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D. Arasappa Vs. Income-tax Officer, Central Circle Ii, Bangalore - Court Judgment

LegalCrystal Citation
SubjectDirect Taxation
CourtKarnataka High Court
Decided On
Case NumberWrit Petition Nos. 2241 to 2244 of 1967
Judge
Reported in[1970]77ITR201(KAR); [1970]77ITR201(Karn)
ActsIncome Tax Act, 1961 - Sections 146, 147 and 297(2); Income Tax Act, 1922 - Sections 23(2), 23(4), 27 and 34
AppellantD. Arasappa
Respondentincome-tax Officer, Central Circle Ii, Bangalore
Appellant AdvocateK. Srinivasan, Adv.
Respondent AdvocateS.R. Rajasekharamurthy, Adv.
Excerpt:
.....27 and 34 of income tax act, 1922 - issuance of notice under section 34 challenged - order issuing fresh notice under sections 22 (4) and 23 (2) also challenged - allegedly no notice under section 34 (1) (a) shall be issued without prior sanction of central board of revenue in cases in which income escaping assessment amounts to or is likely to amount to one lakh rupees and period of 8 years have elapsed after expiry of relevant assessment year - all notices to tax income escaping assessment issued within period of 8 years and as such no further sanction of central board of revenue called for - notice under section 34 (1) (a) valid - fresh assessment proceedings instituted by issuance of fresh notice under section 22 (4) and 23 (2) sufficient compliance with requirements of section 27 -..........the appeal and cancelled the assessment with a direction that the income-tax officer should make a fresh assessment in accordance with law. pursuant to the aforesaid order, the income-tax officer issued a notice under sections 22(4) and 23(2) of the act to the assessee. aggrieved by this procedure, the prescient petitioner, an ex-partner of the dissolved firm, has approached this court with these petitions.3. the reliefs sought for by him are for the issue of a writ of certiorari quashing the notice issued under section 34(1)(a) of the act and for a writ of prohibiting the income-tax officer from assessing the firm of srinivasa weaving factory in pursuance of the proceedings initiated by him.4. although one of the grounds urged in the petitions relates to the constitutional validity of.....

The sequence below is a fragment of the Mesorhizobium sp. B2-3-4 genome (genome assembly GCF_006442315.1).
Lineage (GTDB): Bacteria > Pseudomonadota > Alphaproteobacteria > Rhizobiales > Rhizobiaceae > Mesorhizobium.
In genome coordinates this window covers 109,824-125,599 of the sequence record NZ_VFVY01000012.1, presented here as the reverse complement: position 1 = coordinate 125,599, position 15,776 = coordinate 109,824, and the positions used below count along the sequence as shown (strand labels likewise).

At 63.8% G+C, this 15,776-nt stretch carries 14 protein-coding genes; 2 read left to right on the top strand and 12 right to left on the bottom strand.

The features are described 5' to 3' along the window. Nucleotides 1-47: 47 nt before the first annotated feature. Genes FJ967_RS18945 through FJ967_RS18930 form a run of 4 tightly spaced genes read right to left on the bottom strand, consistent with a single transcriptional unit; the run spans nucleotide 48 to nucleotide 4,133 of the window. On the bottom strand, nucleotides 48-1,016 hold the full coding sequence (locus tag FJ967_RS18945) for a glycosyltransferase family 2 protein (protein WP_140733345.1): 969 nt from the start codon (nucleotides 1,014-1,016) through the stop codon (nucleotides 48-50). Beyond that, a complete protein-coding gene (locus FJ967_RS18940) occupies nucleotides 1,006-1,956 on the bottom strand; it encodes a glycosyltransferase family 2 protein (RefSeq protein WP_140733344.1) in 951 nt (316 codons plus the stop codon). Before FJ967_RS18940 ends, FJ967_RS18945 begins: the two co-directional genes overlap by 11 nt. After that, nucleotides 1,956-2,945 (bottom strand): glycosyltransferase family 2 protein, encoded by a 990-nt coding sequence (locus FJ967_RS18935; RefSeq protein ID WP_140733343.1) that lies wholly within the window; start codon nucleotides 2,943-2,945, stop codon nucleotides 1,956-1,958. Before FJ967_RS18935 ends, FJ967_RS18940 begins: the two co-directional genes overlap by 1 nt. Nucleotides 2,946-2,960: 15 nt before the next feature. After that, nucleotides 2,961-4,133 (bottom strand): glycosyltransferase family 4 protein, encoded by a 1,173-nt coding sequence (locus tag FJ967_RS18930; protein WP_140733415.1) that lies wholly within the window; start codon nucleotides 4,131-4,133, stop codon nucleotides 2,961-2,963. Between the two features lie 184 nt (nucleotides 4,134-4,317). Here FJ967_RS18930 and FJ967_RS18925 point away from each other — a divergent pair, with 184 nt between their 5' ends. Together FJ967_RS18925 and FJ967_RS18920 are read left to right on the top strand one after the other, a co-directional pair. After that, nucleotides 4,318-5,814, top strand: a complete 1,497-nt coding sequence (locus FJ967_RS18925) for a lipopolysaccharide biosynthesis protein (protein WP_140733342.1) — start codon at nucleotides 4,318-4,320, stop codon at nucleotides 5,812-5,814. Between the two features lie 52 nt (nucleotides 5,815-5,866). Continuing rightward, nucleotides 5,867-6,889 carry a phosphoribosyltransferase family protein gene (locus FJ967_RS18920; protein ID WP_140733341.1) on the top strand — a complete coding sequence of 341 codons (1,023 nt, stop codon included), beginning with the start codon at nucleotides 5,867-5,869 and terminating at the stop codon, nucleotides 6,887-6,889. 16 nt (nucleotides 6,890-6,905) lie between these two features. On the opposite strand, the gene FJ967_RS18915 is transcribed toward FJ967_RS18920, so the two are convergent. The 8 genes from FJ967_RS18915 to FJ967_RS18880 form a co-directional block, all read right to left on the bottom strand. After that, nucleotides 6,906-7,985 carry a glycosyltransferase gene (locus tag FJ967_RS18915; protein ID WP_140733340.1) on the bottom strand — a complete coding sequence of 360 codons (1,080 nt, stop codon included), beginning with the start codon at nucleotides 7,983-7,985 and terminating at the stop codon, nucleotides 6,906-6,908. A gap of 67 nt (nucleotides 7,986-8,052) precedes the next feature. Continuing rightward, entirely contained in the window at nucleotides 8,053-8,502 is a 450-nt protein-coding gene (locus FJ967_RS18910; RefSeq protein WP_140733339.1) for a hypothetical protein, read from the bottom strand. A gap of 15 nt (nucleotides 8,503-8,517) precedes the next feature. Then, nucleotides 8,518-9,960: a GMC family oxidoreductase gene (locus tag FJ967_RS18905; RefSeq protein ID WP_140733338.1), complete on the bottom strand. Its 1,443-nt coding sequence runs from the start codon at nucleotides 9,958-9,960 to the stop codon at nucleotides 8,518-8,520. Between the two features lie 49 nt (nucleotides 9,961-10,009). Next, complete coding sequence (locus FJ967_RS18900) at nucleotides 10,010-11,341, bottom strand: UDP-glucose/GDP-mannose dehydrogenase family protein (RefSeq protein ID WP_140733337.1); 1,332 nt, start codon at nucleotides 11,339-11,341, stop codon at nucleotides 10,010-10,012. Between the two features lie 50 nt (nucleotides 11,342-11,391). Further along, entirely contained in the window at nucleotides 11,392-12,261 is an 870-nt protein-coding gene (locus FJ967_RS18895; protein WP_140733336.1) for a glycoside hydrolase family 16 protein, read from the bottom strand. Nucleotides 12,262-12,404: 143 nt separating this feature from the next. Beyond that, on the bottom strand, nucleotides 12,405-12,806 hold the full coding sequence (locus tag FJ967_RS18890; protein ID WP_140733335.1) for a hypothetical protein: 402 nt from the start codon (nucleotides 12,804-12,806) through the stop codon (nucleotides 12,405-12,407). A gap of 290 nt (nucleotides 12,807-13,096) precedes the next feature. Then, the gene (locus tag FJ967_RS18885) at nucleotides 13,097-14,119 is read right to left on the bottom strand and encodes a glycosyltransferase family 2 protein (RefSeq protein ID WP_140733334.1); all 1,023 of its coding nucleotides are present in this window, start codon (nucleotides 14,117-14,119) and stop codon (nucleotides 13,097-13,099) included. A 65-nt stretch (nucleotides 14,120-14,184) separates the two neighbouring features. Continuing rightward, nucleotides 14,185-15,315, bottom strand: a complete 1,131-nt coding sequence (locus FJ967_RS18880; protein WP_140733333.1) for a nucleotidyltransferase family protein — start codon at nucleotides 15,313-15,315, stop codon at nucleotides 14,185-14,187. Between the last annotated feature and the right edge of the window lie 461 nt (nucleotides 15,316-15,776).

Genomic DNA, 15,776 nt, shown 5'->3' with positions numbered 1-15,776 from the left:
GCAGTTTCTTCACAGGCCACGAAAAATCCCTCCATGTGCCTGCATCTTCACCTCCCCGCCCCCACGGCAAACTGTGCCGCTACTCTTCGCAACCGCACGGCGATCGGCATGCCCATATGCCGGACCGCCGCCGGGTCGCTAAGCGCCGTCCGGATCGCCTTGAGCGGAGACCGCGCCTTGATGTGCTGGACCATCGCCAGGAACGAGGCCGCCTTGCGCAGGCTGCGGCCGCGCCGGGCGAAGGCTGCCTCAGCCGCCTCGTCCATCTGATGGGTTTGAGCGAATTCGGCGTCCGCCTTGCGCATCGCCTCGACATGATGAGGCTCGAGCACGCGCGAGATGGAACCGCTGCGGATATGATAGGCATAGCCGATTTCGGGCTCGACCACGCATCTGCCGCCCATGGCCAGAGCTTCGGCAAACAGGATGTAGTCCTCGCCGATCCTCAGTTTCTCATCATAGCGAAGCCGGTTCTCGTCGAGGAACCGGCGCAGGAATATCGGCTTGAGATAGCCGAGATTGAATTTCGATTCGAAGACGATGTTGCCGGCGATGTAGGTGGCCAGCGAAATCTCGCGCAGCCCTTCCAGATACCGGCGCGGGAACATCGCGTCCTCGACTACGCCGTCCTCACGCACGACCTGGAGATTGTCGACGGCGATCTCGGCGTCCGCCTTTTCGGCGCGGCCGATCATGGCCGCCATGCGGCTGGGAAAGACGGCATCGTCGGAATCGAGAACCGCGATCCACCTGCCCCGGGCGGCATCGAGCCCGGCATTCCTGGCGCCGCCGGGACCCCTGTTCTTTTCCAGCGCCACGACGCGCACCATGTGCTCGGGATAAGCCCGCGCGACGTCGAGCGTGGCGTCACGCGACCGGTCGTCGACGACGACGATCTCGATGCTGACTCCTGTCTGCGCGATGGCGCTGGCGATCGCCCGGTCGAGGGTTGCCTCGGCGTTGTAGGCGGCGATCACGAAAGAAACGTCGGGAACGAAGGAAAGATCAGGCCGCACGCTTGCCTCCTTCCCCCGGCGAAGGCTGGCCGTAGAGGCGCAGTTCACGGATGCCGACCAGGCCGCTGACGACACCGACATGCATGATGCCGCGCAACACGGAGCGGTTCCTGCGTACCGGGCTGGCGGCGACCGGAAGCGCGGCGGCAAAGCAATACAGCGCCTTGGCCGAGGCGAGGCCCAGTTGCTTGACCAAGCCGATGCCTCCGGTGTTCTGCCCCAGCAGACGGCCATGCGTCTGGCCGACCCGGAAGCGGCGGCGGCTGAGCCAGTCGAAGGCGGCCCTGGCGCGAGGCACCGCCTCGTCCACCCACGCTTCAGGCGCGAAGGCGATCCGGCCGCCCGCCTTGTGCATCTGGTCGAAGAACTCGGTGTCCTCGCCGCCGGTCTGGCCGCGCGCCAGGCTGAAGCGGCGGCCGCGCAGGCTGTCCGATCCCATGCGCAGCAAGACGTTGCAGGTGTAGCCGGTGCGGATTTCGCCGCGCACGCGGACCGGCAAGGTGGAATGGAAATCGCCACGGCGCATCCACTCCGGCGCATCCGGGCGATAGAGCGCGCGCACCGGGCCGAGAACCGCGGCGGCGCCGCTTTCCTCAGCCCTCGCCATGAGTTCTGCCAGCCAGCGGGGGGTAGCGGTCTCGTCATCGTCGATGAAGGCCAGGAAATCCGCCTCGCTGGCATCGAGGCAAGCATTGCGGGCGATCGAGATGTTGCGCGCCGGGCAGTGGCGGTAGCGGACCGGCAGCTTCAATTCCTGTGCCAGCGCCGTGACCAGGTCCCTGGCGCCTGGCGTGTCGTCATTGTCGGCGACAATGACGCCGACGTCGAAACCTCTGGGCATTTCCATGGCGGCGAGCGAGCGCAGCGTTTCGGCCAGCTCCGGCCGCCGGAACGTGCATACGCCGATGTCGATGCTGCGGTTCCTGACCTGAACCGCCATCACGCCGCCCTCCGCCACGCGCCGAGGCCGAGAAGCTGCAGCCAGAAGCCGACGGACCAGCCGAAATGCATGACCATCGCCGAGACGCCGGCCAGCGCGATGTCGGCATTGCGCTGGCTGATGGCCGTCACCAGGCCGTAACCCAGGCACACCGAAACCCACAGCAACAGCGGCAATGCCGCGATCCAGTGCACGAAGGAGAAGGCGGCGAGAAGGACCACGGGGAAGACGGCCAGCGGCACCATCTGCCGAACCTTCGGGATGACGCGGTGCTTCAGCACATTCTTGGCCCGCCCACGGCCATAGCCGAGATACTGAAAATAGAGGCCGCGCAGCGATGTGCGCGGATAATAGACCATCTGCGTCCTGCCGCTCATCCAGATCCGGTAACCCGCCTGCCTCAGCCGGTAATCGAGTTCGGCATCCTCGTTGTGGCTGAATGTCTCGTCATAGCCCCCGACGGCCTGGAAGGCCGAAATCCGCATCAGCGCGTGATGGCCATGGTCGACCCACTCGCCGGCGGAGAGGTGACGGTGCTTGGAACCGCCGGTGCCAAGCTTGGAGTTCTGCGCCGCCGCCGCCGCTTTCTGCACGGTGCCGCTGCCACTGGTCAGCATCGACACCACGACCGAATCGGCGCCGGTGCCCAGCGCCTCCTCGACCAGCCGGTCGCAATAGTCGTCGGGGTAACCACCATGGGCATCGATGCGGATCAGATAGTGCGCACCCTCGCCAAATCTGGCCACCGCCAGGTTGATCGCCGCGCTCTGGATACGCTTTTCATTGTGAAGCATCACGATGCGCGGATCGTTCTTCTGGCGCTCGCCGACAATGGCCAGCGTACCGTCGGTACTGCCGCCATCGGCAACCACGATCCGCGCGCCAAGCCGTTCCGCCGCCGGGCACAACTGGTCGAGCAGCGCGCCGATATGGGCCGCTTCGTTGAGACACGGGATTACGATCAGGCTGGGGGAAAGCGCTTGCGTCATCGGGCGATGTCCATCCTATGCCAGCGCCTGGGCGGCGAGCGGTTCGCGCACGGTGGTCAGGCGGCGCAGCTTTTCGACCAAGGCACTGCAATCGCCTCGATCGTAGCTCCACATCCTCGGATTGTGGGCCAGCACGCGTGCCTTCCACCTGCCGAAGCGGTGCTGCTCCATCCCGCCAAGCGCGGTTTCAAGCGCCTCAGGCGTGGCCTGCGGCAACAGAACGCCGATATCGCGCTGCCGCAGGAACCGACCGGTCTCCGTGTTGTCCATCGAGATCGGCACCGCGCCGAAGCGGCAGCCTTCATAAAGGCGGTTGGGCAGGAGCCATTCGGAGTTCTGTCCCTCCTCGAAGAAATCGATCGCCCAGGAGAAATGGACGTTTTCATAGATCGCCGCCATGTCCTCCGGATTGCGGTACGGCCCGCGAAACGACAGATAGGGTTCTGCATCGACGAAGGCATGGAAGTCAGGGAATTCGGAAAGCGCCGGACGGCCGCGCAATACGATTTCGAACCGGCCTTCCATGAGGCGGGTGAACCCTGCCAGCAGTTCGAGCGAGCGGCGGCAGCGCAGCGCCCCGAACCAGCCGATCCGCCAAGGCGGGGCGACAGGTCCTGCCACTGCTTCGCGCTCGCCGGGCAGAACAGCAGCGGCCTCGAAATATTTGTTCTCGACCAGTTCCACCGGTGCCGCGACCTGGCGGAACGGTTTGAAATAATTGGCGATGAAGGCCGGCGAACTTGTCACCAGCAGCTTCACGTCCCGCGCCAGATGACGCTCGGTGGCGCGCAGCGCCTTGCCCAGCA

Judgment:

Ventataswami, J.

1. These are a batch of four petitions giving rise to common questions of law and can be conveniently disposed of by a common order.

2. The petitioner in all these cases in an ex-partner of a dissolved firm by name Srinivasa Weaving Factory. The firm was assessed to income-tax under the Indian Income-tax Act, 1922, to be hereinafter referred to as 'the Act'. The four petitions relate to the assessment years 1952-53 to 1955-56. Subsequent to the assessment in respect of all those years, the Income-tax Officer was of the opinion that the firm was under-assessed inasmuch as certain income had escaped assessment. Consequently, the Income-tax Officer, after obtaining the sanction from the Commissioner of Income-tax, Bangalore, issued to the firm a notice under section 34 of the Act in respect of the above assessment years. Some time after the issue of the aforesaid notice, further notice under section 23(2) of the Act came to be issued. Since the assessee did not comply with the requirements of the notice issued under section 23(2), the Income-tax Officer completed the assessment as per the provisions of section 23(4) read with section 34 of the Act. Thereafter, the assessee filed an application under section 27 of the Act before the Income-tax Officer. That application being dismissed, an appeal was preferred before the Appellate Assistant Commissioner of Income-tax concerned. By an order dated September 19, 1967, the Appellate Assistant Commissioner allowed the appeal and cancelled the assessment with a direction that the Income-tax Officer should make a fresh assessment in accordance with law. Pursuant to the aforesaid order, the Income-tax Officer issued a notice under sections 22(4) and 23(2) of the Act to the assessee. Aggrieved by this procedure, the prescient petitioner, an ex-partner of the dissolved firm, has approached this court with these petitions.